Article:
Team sites date back to the beginnings of SharePoint in 2001. The place for ad-hoc and structured collaboration, they are where many people first experience SharePoint. Sites can be simple or complex, out of the box or built from custom templates or site provisioning processes.
Microsoft recognizes the power of team sites, and is looking to make them much easier for end users to work with. This started with the new modern lists and libraries first announced early in 2016, to the modern team sites that are still evolving. The common theme is a simplified user experience, making it as quick and simple as possible to perform common tasks, from creating a new site to adding metadata columns to populating them.
For many of our clients, a decision on whether to use the new modern interfaces yet needs to be made. For many the decision is not yet, as there are still some key features around navigation, branding, and customization that are missing. Regardless of that decision, it is important to understand what the future holds, as it will be here soon. SharePoint Framework will continue to evolve and fill in many of the missing pieces, and the direction will switch strongly to modern.
PowerApps and Flow
InfoPath has been the power user forms tool of choice for many years, but despite rumours of its demise being exaggerated, it hasn’t had any engineering investment since Office 2010. PowerApps seems to be its heir apparent providing the ability to quickly create applications that not only connect to SharePoint, but to a wide variety of SaaS applications, Microsoft and otherwise. Even custom on premises applications can have connectors built for them.
PowerApps does demonstrate Microsoft’s commitment to a mobile first strategy as it is first and foremost a platform for building mobile smartphone and tablet applications. While not responsive today, they can also be used on desktop browsers, and may become properly responsive for different form factors in the future.
Flow is a great companion to PowerApps, but also stands on its own. Most forms applications typically need a workflow behind them, which is what Flow provides. Built on Azure’s Logic Apps (which Flows can be promoted to), they provide a rich workflow experience that, like PowerApps, can connect to a myriad of systems beyond SharePoint.
Microsoft Stream and Office 365 Video
Currently two separate products, Microsoft Stream and Office 365 Video will eventually converge into a single Stream product. Stream is currently for organizations that don’t have Office 365. Both leverage the Azure Media Services platform used to host broadcasting services such as NBC Sports and Olympic coverage.
Video is becoming an evermore popular method to communicate and train in organizations, but the post-production and distribution of video is still a challenge for many. YouTube exists for public content, but something with similar simplicity is needed for private organizational content. Stream and Office 365 provide that simplicity. Content authors upload produced content in any number of different formats, where it is transcoded (converted to a web-friendly format) in a number of quality levels. Azure Media Services then securely streams this content out to desktop and mobile devices, in a format and quality level that matches each users device and Internet connection. A global content delivery network distributes the content out to endpoints near to users around the world.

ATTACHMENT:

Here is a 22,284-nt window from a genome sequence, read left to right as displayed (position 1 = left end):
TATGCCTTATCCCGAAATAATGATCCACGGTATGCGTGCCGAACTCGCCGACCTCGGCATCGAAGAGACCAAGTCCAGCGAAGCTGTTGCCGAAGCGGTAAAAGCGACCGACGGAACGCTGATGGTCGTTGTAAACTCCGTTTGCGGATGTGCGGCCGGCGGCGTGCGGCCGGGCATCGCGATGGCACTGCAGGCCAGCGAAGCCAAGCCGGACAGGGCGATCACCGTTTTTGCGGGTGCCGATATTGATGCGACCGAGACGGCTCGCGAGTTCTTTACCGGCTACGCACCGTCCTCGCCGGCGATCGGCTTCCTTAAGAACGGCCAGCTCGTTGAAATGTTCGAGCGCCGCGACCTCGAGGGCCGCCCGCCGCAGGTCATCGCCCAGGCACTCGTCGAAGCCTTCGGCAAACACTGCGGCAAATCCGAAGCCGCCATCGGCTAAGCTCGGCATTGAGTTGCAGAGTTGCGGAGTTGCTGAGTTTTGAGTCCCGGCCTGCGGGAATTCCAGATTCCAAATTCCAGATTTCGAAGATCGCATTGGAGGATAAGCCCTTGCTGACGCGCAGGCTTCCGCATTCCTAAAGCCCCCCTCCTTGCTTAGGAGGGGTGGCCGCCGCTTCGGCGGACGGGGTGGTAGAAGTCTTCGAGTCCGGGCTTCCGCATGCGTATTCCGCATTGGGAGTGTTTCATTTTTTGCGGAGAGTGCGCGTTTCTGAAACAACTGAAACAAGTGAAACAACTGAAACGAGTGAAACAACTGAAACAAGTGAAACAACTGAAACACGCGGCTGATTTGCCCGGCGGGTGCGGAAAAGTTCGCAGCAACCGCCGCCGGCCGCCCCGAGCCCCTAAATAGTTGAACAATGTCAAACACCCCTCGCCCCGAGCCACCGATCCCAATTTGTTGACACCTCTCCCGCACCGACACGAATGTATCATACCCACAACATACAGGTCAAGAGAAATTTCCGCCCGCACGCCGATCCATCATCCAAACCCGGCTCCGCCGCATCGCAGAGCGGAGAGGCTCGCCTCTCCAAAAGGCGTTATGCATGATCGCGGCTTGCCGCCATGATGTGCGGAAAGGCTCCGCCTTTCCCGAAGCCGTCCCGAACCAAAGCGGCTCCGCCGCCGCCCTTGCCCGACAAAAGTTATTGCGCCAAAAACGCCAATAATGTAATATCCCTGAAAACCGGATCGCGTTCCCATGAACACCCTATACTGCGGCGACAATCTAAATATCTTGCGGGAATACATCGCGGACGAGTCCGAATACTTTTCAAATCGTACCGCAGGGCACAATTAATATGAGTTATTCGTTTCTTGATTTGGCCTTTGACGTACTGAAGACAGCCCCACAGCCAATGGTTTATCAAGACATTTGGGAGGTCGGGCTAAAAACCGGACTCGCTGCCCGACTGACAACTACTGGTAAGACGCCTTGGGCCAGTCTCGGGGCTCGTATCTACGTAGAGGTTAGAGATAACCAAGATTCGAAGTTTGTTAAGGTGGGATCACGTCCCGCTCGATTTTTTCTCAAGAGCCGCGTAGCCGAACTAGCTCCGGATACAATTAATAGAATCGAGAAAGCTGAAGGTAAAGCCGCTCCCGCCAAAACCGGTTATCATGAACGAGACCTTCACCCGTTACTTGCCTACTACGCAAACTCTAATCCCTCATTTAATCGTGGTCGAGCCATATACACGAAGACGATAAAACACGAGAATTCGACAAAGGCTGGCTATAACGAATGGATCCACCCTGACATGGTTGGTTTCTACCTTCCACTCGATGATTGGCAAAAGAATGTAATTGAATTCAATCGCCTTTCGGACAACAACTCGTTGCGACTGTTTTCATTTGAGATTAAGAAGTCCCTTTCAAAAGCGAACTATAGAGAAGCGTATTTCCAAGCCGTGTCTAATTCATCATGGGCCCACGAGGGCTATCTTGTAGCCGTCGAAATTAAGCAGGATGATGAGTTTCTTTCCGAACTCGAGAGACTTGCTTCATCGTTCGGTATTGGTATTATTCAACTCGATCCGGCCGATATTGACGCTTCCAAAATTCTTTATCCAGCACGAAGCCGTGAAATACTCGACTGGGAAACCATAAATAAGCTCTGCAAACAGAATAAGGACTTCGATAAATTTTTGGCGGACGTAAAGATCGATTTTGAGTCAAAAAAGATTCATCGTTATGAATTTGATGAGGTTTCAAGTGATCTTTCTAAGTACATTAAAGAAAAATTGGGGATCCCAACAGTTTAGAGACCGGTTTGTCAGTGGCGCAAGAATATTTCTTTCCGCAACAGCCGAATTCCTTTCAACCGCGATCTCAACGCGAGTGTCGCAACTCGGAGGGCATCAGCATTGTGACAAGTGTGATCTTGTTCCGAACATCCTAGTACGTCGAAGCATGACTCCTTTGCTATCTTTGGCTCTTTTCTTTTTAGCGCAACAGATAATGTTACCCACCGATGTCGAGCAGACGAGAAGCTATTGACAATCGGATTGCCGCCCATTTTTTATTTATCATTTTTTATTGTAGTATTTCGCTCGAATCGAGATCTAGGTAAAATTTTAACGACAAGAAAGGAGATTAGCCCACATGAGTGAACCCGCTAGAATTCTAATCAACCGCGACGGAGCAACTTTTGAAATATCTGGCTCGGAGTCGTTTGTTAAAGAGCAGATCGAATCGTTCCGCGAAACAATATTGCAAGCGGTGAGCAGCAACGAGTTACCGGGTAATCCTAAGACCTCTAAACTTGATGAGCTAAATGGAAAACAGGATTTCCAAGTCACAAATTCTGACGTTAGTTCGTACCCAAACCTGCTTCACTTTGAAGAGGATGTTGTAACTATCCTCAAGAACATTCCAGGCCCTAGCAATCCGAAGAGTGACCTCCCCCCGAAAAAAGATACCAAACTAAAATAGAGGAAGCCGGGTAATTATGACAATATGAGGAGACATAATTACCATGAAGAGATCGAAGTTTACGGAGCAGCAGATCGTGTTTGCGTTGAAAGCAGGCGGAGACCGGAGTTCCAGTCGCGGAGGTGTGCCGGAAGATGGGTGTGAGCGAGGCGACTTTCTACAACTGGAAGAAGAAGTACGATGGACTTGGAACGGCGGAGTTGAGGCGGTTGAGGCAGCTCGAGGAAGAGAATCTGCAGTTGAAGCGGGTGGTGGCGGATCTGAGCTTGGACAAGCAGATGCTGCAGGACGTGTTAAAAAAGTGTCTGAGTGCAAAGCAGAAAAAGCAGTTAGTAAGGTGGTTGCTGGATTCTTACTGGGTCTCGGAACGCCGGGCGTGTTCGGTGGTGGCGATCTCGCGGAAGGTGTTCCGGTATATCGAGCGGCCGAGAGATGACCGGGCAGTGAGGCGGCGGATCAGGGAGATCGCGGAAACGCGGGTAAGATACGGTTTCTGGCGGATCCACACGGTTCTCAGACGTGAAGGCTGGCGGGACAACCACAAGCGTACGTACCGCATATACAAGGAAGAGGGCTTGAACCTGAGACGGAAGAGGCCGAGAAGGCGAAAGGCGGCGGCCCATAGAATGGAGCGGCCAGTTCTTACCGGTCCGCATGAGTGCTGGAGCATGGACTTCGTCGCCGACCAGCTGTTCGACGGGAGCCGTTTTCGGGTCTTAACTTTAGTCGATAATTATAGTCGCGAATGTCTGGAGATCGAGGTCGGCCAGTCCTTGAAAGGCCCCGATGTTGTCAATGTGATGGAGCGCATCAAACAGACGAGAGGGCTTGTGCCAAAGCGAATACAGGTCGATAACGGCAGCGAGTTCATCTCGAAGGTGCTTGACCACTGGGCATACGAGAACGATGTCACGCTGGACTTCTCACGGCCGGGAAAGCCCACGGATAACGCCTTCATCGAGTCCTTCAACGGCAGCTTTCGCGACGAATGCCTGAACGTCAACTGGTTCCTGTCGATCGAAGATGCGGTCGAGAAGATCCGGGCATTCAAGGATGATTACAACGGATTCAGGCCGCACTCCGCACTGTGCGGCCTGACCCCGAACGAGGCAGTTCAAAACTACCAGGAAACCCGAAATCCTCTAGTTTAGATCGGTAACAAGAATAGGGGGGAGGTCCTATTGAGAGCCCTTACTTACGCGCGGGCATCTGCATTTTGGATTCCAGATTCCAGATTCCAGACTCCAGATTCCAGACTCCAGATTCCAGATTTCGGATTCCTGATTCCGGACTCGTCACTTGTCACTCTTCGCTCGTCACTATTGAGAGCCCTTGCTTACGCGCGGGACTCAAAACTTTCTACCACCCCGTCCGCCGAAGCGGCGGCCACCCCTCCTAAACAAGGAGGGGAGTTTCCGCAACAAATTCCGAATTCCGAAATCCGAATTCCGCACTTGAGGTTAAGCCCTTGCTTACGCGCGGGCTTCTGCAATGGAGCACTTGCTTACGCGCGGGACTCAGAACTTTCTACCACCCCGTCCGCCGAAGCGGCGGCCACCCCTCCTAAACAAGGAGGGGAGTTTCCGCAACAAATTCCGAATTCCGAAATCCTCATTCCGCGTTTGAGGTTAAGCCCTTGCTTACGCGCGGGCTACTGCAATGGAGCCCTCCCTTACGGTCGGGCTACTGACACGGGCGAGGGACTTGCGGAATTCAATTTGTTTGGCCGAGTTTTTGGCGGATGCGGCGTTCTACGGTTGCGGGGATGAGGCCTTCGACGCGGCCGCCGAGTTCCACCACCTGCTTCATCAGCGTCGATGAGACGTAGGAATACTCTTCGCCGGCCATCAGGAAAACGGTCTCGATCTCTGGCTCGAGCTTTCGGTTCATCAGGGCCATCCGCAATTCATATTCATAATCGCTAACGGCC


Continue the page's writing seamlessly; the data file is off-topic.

Gone are the days when Microsoft only built apps for their platforms. Today iOS and Android apps from Microsoft for many of their products come to market ahead of the Microsoft targeted versions. From the familiar Office suite of Outlook, Word, Excel, PowerPoint, Skype for Business, and OneNote to the ever widening array of SharePoint and collaboration tools, the list is getting long. OneDrive for Business and SharePoint have their own apps, as does Yammer, Delve, Teams, Flow, Office 365 Video, PowerApps. There's also a new SharePoint News app. Other apps from Microsoft to consider include Office Lens, Office 365 Admin, Microsoft Authenticator, and Sway.
Change Management and Adoption
As the pace of change has vastly increased with the move to the cloud for many organizations, the need for effectively managing this change has also vastly increased. With Microsoft product release cycles having gone from every three years to weeks in some cases, not managing this change can be perilous for most organizations. Yes you can opt to be later in the release cycle, but the change will still come, so planning is needed.
The first place to help manage this change is the Office 365 Roadmap. Microsoft details features fully rolled out, those still in preview or rollout, and those still in the planning phases. Every organization needs to be aware of these changes, understand how they affect how they use Office 365, and how to properly communicate these changes to their organization.
The same considerations need to be applied to the rollout of internal updates as well. Moving the Intranet to Office 365 or launching collaborative sites or Office 365 Groups are major changes to an organization. These changes need to be communicated effectively, and coupled with training and resources to ensure their success. Ignoring this risks the whole project, while doing a good job of this can be a major contributor to a project's success.